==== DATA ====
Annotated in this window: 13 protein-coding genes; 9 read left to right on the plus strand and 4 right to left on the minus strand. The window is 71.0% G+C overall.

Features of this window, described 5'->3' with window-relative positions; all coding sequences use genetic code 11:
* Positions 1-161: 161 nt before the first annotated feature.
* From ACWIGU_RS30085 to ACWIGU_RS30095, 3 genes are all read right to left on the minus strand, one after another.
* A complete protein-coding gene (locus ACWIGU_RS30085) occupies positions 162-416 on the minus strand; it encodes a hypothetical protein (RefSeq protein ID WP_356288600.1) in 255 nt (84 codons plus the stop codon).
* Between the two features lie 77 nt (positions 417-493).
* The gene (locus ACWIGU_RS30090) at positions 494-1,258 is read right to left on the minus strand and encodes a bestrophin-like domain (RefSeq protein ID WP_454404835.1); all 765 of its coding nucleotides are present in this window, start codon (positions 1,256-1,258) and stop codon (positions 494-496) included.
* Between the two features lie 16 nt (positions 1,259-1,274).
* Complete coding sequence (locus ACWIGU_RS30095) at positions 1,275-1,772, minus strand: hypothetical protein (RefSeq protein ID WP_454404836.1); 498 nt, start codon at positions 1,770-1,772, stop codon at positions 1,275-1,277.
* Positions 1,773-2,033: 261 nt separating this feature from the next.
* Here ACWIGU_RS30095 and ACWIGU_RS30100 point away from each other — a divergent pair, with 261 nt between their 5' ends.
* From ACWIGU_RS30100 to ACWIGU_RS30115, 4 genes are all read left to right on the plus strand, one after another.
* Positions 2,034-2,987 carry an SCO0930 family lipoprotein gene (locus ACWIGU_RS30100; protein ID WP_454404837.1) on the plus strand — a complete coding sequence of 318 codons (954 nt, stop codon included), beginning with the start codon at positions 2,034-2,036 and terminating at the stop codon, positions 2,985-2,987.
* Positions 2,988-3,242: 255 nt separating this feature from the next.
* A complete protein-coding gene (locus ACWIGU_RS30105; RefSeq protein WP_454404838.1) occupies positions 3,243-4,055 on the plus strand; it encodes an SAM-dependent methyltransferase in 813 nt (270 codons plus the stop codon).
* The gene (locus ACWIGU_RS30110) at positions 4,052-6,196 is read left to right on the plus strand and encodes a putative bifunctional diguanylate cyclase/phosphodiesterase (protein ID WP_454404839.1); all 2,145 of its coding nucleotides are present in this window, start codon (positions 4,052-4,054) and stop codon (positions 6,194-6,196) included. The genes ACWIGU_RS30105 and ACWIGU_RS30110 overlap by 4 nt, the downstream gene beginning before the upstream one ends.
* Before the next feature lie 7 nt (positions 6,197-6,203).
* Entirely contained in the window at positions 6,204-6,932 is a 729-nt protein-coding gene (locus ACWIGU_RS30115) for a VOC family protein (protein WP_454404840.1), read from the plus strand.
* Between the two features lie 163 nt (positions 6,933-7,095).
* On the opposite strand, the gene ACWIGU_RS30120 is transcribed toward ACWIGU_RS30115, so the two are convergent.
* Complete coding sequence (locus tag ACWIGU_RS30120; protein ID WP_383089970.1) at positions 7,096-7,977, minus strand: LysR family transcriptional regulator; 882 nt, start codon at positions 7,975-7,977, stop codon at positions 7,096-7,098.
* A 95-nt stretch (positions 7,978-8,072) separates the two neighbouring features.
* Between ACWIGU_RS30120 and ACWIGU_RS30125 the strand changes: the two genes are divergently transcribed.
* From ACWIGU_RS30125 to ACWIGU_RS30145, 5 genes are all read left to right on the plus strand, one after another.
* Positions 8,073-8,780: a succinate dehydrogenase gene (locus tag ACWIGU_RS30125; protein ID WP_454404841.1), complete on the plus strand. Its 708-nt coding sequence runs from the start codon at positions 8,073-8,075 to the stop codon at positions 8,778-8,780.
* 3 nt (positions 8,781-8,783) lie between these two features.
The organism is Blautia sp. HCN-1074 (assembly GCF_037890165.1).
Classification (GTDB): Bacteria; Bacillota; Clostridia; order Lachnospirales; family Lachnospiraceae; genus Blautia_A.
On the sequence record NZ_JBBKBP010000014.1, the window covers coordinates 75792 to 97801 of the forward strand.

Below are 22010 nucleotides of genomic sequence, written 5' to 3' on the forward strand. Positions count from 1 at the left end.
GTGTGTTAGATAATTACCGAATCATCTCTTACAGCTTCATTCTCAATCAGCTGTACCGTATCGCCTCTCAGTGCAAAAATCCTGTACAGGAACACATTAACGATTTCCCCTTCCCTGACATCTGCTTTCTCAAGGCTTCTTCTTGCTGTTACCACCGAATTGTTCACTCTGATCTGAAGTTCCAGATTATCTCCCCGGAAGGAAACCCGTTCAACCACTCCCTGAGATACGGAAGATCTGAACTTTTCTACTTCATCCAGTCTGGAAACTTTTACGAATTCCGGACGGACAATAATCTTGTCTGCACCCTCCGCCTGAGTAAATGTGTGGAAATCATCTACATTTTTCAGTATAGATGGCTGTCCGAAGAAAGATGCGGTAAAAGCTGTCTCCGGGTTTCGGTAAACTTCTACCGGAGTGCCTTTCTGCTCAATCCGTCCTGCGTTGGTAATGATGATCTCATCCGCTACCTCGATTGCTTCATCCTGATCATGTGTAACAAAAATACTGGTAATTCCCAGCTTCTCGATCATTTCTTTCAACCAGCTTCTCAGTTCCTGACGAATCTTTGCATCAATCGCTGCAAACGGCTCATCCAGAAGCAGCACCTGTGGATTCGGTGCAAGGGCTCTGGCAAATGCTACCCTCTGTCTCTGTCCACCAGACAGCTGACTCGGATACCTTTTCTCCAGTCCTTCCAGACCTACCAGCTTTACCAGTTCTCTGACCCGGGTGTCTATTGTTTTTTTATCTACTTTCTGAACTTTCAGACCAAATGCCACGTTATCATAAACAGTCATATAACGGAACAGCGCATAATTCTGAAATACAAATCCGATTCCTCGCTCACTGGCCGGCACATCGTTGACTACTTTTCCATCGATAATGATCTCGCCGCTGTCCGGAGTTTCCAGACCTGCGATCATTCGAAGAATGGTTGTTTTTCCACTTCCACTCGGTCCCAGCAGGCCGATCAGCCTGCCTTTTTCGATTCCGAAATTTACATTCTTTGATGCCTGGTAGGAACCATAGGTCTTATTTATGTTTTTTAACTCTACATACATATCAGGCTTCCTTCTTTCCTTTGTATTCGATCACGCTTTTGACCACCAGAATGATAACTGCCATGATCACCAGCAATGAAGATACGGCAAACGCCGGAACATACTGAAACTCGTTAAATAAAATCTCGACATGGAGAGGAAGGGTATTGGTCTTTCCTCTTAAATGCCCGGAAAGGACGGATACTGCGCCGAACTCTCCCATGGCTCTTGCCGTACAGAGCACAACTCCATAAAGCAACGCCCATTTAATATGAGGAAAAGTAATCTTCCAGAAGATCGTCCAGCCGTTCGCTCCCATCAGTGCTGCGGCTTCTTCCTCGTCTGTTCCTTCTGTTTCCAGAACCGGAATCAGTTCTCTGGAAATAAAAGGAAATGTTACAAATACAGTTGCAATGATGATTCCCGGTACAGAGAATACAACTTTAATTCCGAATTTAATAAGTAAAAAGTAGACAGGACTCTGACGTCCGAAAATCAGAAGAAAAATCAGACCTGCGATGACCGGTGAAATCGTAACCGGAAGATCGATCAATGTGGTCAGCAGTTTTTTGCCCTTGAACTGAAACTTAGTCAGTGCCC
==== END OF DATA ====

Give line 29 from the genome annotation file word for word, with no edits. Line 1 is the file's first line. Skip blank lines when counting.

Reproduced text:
On the sequence record NZ_JBBKBP010000014.1, the window covers coordinates 75792 to 97801 of the forward strand.